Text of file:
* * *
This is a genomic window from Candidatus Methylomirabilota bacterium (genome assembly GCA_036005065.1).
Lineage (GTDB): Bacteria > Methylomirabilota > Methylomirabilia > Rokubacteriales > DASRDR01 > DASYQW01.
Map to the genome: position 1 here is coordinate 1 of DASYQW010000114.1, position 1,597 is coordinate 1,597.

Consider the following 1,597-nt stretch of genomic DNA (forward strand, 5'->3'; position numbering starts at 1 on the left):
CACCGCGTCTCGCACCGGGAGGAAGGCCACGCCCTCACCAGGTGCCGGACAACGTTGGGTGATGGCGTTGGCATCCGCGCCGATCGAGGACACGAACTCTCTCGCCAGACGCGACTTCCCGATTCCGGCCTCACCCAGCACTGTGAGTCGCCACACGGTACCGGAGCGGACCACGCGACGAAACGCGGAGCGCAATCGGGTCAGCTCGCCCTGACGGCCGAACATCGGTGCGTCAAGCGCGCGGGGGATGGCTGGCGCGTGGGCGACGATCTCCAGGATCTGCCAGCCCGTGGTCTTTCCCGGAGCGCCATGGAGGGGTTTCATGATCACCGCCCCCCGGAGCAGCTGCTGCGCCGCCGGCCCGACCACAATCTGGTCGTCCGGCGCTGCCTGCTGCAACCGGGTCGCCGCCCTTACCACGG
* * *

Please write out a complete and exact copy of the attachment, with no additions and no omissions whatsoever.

This is a genomic window from Candidatus Methylomirabilota bacterium (genome assembly GCA_036005065.1).
Lineage (GTDB): Bacteria > Methylomirabilota > Methylomirabilia > Rokubacteriales > DASRDR01 > DASYQW01.
Map to the genome: position 1 here is coordinate 1 of DASYQW010000114.1, position 1,597 is coordinate 1,597.

Consider the following 1,597-nt stretch of genomic DNA (forward strand, 5'->3'; position numbering starts at 1 on the left):
CACCGCGTCTCGCACCGGGAGGAAGGCCACGCCCTCACCAGGTGCCGGACAACGTTGGGTGATGGCGTTGGCATCCGCGCCGATCGAGGACACGAACTCTCTCGCCAGACGCGACTTCCCGATTCCGGCCTCACCCAGCACTGTGAGTCGCCACACGGTACCGGAGCGGACCACGCGACGAAACGCGGAGCGCAATCGGGTCAGCTCGCCCTGACGGCCGAACATCGGTGCGTCAAGCGCGCGGGGGATGGCTGGCGCGTGGGCGACGATCTCCAGGATCTGCCAGCCCGTGGTCTTTCCCGGAGCGCCATGGAGGGGTTTCATGATCACCGCCCCCCGGAGCAGCTGCTGCGCCGCCGGCCCGACCACAATCTGGTCGTCCGGCGCTGCCTGCTGCAACCGGGTCGCCGCCCTTACCACGG